Knowledge Management

Project Life Cycle Phases One, Two and Three: Measure Twice, Cut Once

By Doreen Watt posted 04-10-2019 13:42

  
I hope you find this follow-up blog to be very useful from the webinar that took place on April 10th entitled "Project Life Cycle: Measure Twice, Cut Once."

In project management, there are 5 phases to a project life cycle: Initiating; planning; executing; Monitoring/Controlling; and Closing.  The adage “measure twice, cut once,” best describes the first three phases of a project life cycle.  Initiate and plan (measuring twice) so you can execute (cut once).

How much you do in phase one and two depends on the objectives of the project.  Just doing project management tasks to check boxes doesn’t add value. Do enough project management to add value to the overall success of the project.  The intention of planning is to balance the competing demands of a project (i.e. scope, budget, time, resources and risk).

Regardless of the type and scope of project, always engage in the following initiating and planning activities:

  1. Identify the project (Initiating).  In this phase you are defining the problem and developing the goals.  Think about what does ‘done’ look like when this project is complete. Ask ‘why’ to the problem to continue to drill down on the problem
  2. Identify the stakeholders (Initiating) Identify who is impacted by this project and who has a stake the outcome of the project.
  3. Create a scope statement (and verify with the stakeholders and project team) (Planning).  The scope statement identifies the goals and includes the project justification, deliverables (scope), and success criteria (how we will know the project is successful). *Example A
  4. Determine project team (planning).  Who are your best resources?  Do they have availability?

Once the project team has been determined, the planning continues.  Schedule a project kick off meeting where you can engage the project team in performing the following (planning) activities:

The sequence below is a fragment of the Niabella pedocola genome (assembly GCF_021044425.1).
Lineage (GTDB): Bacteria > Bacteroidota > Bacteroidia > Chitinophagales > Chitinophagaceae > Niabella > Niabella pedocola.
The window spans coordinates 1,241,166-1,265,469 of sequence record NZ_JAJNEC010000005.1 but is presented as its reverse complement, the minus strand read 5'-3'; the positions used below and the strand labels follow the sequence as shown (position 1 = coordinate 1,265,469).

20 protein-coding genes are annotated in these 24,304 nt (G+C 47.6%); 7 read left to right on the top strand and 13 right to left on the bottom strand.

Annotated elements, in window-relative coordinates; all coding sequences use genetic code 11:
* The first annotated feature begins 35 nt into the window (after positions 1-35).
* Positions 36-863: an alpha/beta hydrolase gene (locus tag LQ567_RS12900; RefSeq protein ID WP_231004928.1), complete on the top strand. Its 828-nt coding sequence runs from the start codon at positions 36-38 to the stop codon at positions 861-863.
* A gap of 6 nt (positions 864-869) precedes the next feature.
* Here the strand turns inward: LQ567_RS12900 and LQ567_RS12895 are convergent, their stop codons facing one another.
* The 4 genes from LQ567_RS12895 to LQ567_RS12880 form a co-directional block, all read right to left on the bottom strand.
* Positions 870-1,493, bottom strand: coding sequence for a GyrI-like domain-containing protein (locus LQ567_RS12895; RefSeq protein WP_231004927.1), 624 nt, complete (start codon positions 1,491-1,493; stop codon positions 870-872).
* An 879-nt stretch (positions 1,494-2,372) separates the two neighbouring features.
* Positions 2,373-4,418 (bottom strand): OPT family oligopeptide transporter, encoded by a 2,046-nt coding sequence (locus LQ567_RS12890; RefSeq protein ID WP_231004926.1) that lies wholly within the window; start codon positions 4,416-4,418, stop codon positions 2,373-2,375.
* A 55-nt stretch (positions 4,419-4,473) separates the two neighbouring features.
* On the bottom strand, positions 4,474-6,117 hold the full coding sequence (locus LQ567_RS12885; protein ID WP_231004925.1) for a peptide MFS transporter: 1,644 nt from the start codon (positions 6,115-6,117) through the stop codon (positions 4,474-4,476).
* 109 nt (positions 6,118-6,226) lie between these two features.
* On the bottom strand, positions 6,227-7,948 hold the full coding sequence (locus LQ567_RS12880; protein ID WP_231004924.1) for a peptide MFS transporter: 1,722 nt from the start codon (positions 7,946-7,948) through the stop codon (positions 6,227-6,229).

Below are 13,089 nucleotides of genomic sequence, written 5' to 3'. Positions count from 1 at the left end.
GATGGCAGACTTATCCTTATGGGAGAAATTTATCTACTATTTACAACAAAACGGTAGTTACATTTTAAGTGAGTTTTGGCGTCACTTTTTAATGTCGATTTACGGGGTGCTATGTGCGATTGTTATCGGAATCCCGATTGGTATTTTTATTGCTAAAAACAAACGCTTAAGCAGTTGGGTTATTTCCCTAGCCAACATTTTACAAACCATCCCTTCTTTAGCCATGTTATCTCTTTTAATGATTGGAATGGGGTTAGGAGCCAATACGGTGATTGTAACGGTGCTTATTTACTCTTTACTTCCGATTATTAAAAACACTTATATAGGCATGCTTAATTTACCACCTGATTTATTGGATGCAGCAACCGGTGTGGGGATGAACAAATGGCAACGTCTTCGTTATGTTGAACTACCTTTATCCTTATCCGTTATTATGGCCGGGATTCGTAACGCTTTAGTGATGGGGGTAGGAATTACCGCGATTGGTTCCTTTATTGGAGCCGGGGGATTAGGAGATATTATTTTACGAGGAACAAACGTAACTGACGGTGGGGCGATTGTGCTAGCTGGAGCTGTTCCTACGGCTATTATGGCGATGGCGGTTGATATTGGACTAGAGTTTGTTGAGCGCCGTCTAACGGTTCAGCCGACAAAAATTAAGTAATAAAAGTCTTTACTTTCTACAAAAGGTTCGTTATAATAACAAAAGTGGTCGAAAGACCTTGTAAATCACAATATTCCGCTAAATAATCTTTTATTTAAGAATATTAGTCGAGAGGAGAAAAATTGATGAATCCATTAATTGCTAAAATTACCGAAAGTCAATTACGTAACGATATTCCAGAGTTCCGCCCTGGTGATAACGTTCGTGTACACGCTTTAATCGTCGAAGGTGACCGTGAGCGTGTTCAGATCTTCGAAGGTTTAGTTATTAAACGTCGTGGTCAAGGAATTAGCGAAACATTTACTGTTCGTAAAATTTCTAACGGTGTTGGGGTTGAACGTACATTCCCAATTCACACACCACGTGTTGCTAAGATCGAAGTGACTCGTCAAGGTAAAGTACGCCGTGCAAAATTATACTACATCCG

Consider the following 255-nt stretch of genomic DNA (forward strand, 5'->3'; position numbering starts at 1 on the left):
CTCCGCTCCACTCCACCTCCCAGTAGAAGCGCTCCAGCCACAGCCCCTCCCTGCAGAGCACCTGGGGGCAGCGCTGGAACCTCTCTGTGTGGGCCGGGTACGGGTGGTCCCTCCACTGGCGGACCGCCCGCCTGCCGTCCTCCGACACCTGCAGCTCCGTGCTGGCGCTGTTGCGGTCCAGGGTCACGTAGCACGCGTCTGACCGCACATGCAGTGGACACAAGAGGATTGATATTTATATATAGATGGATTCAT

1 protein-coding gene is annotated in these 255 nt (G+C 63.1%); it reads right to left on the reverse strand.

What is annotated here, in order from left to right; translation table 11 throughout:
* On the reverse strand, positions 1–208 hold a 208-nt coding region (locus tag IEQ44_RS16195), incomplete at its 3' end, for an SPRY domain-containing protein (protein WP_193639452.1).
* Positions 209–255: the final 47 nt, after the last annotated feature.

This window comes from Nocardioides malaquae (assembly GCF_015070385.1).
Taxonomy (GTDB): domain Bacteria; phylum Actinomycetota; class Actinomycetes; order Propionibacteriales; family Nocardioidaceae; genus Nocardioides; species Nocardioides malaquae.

Create the schedule. Break down the deliverables from the scope statement into activities to be completed by the project team members.  Engage the project team members in estimating how long those activities will take and sequence them to ensure they get done in the order the project will require. 

Create a project communication sheet.  Answer the questions of who you’ll communicate with, how, and how often.  This ensures you keep stakeholders, who are not part of the project team will be kept informed. *Example B

Complete a risk assessment. Ask the project team members what can go wrong, and what we can do if that does happen and document them along with the plan so you don’t have to scramble if one of the risks actually happens.  *Example C

At this point you’ve completed Phases One and Two and are ready to proceed to Phase 3: Executing

In the executing phase, the work is completed to produce the goals.

It’s good practice to set up weekly project meetings; and follow those up with meeting minutes that end with actionable items noting who is responsible. Match progress against your planning documents and you can course correct as needed!

Ensure the all the stakeholders are kept up to date by providing a status update. *Example D

Project Scope Statement (Example A)

A. General Project Information

Information to be provided in this section gives a specific name to the project as well as pertinent information about the personnel involved.

Project Name:  

Project Number: Date:

Prepared by:   Reviewed by:

B. Project Description

What will project create?

C. Project Justification

Why is this project necessary?

D. Project Deliverables

What are the specific, tangible results the project will deliver (i.e. installed software, training, support).  Also list any exclusions:

E. Project Objectives

Define quantifiable criteria that must be met for the project to be considered successful

Project Communication Sheet (Example B)

Name/Nature of Communication

From

To

Content Provided By

Frequency

Format Used

Delivery Media

Comments

Project Manager

Issues Updates/
Resolutions

Project

Manger

Primary Stakeholders; project team members

Project Manager, Any Stakeholder

As needed

Any

E-mail, Memos

The Project Manager will update the Issues Log.

Status Report

Project Manager

Primary Stakeholders

Project Managers

Weekly

Status Report form

E-mail

The Project Manager will pull information gathered from the status reports.

Team Members

Urgent Issues

Primary Attorney\Case Manager Attorney

New Issues/Action Items

Primary Attorney

Client

Primary Attorney; Case Manager Attorney; Project Manager

Bi-Weekly

Emails, Memos,

Reports

Issues/Action Items section from Status Reports from PM

 

 

Risk Assessment Worksheet (Example C)

Risk

Probability

Impact

Trigger

Response











 

Status Update Sheet (Example D)

Present: 

Absent:   

Project decisions made

Risks discussed

Planning documents updated

 

Next Steps:
Task (responsible party)

Task (responsible party)

 


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